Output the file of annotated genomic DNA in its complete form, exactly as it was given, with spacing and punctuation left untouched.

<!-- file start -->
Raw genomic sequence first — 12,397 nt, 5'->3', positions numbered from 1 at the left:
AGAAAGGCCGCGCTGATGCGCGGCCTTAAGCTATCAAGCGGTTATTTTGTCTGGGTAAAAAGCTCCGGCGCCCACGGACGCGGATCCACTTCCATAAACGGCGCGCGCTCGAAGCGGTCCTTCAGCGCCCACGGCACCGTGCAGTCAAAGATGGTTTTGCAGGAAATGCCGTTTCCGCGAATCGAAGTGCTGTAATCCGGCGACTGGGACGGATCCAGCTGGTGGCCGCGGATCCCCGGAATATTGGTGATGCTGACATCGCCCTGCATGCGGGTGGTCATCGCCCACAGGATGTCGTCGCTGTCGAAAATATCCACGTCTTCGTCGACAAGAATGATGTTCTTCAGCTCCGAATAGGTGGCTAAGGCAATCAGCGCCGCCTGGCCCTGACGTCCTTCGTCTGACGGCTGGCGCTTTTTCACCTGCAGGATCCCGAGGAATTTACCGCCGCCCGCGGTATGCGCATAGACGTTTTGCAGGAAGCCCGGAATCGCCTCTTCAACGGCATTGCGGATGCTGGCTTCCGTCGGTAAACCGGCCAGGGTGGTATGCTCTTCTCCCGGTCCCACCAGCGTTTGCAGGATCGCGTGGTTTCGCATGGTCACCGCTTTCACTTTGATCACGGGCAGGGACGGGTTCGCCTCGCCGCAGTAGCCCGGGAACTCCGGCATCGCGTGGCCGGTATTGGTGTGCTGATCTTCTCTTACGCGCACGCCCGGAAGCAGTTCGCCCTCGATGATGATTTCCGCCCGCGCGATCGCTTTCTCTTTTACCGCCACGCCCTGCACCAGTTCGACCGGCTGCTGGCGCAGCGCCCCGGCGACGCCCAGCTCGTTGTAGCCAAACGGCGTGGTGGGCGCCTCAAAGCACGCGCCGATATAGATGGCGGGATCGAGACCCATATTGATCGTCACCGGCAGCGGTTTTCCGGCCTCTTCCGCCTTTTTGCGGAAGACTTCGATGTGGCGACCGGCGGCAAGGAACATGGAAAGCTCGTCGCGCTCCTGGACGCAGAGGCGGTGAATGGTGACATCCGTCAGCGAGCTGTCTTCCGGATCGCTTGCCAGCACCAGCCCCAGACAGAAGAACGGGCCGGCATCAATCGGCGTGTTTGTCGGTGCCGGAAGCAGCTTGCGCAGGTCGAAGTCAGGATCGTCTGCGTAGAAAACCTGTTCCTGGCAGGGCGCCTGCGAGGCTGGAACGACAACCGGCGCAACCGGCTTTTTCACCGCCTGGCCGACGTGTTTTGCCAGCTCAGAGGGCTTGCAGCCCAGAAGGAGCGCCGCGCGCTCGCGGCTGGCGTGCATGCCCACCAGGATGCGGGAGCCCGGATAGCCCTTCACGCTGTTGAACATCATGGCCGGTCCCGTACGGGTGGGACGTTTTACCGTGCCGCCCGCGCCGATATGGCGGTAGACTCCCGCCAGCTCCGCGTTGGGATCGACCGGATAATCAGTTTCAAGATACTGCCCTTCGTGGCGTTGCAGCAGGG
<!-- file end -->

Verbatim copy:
Raw genomic sequence first — 12,397 nt, 5'->3', positions numbered from 1 at the left:
AGAAAGGCCGCGCTGATGCGCGGCCTTAAGCTATCAAGCGGTTATTTTGTCTGGGTAAAAAGCTCCGGCGCCCACGGACGCGGATCCACTTCCATAAACGGCGCGCGCTCGAAGCGGTCCTTCAGCGCCCACGGCACCGTGCAGTCAAAGATGGTTTTGCAGGAAATGCCGTTTCCGCGAATCGAAGTGCTGTAATCCGGCGACTGGGACGGATCCAGCTGGTGGCCGCGGATCCCCGGAATATTGGTGATGCTGACATCGCCCTGCATGCGGGTGGTCATCGCCCACAGGATGTCGTCGCTGTCGAAAATATCCACGTCTTCGTCGACAAGAATGATGTTCTTCAGCTCCGAATAGGTGGCTAAGGCAATCAGCGCCGCCTGGCCCTGACGTCCTTCGTCTGACGGCTGGCGCTTTTTCACCTGCAGGATCCCGAGGAATTTACCGCCGCCCGCGGTATGCGCATAGACGTTTTGCAGGAAGCCCGGAATCGCCTCTTCAACGGCATTGCGGATGCTGGCTTCCGTCGGTAAACCGGCCAGGGTGGTATGCTCTTCTCCCGGTCCCACCAGCGTTTGCAGGATCGCGTGGTTTCGCATGGTCACCGCTTTCACTTTGATCACGGGCAGGGACGGGTTCGCCTCGCCGCAGTAGCCCGGGAACTCCGGCATCGCGTGGCCGGTATTGGTGTGCTGATCTTCTCTTACGCGCACGCCCGGAAGCAGTTCGCCCTCGATGATGATTTCCGCCCGCGCGATCGCTTTCTCTTTTACCGCCACGCCCTGCACCAGTTCGACCGGCTGCTGGCGCAGCGCCCCGGCGACGCCCAGCTCGTTGTAGCCAAACGGCGTGGTGGGCGCCTCAAAGCACGCGCCGATATAGATGGCGGGATCGAGACCCATATTGATCGTCACCGGCAGCGGTTTTCCGGCCTCTTCCGCCTTTTTGCGGAAGACTTCGATGTGGCGACCGGCGGCAAGGAACATGGAAAGCTCGTCGCGCTCCTGGACGCAGAGGCGGTGAATGGTGACATCCGTCAGCGAGCTGTCTTCCGGATCGCTTGCCAGCACCAGCCCCAGACAGAAGAACGGGCCGGCATCAATCGGCGTGTTTGTCGGTGCCGGAAGCAGCTTGCGCAGGTCGAAGTCAGGATCGTCTGCGTAGAAAACCTGTTCCTGGCAGGGCGCCTGCGAGGCTGGAACGACAACCGGCGCAACCGGCTTTTTCACCGCCTGGCCGACGTGTTTTGCCAGCTCAGAGGGCTTGCAGCCCAGAAGGAGCGCCGCGCGCTCGCGGCTGGCGTGCATGCCCACCAGGATGCGGGAGCCCGGATAGCCCTTCACGCTGTTGAACATCATGGCCGGTCCCGTACGGGTGGGACGTTTTACCGTGCCGCCCGCGCCGATATGGCGGTAGACTCCCGCCAGCTCCGCGTTGGGATCGACCGGATAATCAGTTTCAAGATACTGCCCTTCGTGGCGTTGCAGCAGGG